Focus on profit as mainland China firms pursue overseas assets
Overseas asset drive moves away from serving state goals and aims at easing political concerns
Mainland firms' offshore acquisitions are becoming less about serving strategic state goals and more about cold, hard profit.
"Chinese firms have taken a leaf out of the book of private equity players … they are looking at producing assets, looking at how you can leverage those assets," said David Wood, the head of Australian investment banking at Bank of America Merrill Lynch.
In the past, mainland firms would favour greenfield resources projects. Nowadays they would bid for more developed assets with revenue streams, around which they could build a funding model.
Minmetals' US$5.85 billion bid for Peruvian copper mine Las Bambas last month is a good example. The mine is at the late stage of development and the investment looks highly profitable.
Kim Eng analyst Alexander Latzer subtracts the US$3.5 billion that Glencore has sunk into the mine from the purchase price, and estimates that Minmetals will be getting copper reserves at 10 US cents per pound. "It's a very reasonable cost."
Mainland firms are also less concerned about securing control positions in the offshore firms they buy. This is partly to ease regulatory and political concerns in countries where the assets are targeted. US lawmakers blocked the bid from CNOOC (64 per cent owned by the government) for energy firm Unocal in 2005 because the asset was too strategic and because CNOOC was bidding for the whole firm.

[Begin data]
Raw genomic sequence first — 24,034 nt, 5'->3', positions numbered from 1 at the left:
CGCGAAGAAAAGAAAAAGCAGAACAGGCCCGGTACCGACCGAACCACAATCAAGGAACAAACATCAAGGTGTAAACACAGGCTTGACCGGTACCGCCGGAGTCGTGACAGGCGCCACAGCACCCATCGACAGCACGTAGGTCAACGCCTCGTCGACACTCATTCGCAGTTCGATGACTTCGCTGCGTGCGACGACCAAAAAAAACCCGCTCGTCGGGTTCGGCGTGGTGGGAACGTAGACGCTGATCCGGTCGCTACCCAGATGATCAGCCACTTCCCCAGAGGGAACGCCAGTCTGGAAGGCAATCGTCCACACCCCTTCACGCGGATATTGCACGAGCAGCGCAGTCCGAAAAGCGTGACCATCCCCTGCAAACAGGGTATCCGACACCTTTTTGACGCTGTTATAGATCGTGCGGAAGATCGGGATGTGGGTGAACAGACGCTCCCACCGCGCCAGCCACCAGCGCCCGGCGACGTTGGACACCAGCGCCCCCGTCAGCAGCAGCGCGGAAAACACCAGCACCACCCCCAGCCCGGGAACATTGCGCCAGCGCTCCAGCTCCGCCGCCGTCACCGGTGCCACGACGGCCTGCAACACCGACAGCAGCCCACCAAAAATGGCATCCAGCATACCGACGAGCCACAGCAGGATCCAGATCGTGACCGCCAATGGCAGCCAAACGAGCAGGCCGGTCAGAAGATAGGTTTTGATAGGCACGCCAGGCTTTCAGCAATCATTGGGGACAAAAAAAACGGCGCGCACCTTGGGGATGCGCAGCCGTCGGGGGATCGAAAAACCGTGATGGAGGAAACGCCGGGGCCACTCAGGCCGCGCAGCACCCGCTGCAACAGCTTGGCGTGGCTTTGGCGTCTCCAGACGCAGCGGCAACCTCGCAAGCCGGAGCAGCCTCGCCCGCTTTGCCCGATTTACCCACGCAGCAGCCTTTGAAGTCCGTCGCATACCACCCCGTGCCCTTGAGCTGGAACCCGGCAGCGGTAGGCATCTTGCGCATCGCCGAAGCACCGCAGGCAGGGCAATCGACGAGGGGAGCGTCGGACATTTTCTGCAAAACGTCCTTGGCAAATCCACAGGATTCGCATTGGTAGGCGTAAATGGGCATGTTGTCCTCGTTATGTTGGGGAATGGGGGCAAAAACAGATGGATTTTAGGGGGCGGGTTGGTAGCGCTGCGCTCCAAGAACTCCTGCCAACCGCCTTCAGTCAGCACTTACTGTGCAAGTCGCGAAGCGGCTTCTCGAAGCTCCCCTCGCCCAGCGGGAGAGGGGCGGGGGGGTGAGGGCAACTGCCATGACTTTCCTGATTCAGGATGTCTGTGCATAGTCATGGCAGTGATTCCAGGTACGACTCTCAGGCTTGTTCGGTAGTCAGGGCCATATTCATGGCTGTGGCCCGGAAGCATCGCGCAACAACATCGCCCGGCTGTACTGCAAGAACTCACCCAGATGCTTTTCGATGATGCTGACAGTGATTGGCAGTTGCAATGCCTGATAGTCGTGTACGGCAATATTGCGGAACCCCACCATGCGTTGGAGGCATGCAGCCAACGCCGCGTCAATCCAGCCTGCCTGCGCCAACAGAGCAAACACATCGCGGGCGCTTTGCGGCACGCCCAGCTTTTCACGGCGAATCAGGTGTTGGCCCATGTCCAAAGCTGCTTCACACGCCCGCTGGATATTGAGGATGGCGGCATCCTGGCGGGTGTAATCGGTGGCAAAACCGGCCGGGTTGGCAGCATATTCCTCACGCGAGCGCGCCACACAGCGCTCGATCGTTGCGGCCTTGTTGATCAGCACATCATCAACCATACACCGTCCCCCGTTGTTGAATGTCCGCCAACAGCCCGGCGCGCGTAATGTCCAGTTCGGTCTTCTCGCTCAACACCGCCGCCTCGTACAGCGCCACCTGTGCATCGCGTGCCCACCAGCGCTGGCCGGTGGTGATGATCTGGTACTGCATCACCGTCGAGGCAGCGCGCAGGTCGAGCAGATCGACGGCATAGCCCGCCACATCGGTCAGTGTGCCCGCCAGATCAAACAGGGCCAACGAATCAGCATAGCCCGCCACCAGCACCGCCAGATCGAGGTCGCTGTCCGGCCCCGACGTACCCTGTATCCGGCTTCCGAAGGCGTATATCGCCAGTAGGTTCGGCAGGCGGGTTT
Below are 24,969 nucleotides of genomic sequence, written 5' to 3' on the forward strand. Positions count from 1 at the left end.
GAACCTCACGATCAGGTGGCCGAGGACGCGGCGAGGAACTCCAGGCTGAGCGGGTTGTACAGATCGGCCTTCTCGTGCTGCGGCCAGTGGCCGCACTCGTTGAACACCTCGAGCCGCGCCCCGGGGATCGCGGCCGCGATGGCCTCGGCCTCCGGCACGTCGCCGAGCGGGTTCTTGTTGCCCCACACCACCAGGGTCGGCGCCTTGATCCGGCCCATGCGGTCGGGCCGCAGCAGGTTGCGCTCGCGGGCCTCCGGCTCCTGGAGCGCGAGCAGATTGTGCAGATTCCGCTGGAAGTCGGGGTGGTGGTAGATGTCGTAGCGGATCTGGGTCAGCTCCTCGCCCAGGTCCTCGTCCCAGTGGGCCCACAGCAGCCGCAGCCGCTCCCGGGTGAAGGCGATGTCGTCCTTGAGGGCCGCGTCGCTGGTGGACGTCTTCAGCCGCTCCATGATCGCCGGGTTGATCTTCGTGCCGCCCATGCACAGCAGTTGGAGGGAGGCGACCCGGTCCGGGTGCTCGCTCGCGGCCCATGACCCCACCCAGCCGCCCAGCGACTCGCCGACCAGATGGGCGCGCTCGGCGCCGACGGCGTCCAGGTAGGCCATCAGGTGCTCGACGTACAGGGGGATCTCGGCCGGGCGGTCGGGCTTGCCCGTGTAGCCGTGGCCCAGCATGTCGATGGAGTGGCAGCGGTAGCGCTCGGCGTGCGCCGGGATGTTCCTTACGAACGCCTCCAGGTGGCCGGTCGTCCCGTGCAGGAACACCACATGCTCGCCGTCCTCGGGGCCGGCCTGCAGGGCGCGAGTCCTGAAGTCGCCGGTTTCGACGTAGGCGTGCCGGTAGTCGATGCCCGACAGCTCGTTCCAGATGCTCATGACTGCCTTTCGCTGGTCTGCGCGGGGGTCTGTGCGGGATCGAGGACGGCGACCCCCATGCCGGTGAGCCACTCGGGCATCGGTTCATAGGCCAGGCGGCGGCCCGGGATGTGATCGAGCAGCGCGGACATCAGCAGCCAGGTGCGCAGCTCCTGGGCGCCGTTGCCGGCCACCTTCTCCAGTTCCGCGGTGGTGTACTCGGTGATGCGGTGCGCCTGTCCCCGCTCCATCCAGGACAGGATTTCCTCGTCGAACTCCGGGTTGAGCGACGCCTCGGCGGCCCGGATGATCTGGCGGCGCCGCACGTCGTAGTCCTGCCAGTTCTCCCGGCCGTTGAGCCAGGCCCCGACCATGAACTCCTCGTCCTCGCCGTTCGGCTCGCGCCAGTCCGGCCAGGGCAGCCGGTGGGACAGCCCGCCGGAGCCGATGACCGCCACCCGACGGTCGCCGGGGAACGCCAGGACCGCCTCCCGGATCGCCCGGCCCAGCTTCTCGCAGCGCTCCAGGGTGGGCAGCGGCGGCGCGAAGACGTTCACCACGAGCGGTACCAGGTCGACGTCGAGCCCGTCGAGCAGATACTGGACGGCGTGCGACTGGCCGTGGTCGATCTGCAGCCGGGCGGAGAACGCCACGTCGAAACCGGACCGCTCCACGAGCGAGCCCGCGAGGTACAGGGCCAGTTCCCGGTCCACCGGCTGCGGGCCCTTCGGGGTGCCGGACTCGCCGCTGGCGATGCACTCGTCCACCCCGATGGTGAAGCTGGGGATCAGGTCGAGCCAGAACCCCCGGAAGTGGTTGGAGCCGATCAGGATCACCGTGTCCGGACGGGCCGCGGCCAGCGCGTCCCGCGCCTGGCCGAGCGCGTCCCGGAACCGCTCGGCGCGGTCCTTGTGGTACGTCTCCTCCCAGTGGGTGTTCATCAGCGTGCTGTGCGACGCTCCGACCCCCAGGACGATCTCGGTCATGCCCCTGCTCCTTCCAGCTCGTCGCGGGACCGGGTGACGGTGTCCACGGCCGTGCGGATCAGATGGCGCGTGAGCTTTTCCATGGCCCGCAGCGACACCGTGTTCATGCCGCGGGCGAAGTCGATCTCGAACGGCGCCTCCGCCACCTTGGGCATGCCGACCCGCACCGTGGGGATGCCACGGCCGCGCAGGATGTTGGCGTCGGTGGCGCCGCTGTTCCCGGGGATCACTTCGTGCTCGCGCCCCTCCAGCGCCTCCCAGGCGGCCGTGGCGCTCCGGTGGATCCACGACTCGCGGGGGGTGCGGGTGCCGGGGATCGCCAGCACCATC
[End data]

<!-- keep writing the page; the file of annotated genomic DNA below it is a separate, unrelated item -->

These days, mainland firms are bidding for minority stakes. This reduces the nervousness of lawmakers and regulators, and lets mainland firms focus purely on the cash and business pay-off of a purchase.
One example is Dongfeng Motor's purchase of a stake in PSA Peugeot Citroen. Dongfeng originally eyed a controlling 30 per cent stake in the French carmaker but settled for a more politically palatable 14 per cent, making it equal partners with the French government and the Peugeot family.
Acquisitions are increasingly coming from privately run firms bidding for offshore businesses that help them expand out of the saturated domestic market.
Lenovo leads this model. It struggled initially with its US$1.7 billion buyout of the IBM's personal computer business, but eventually made a success of the investment. Its US$2.9 billion acquisition of Motorola's handset business, in January, will help it crack the US phone market.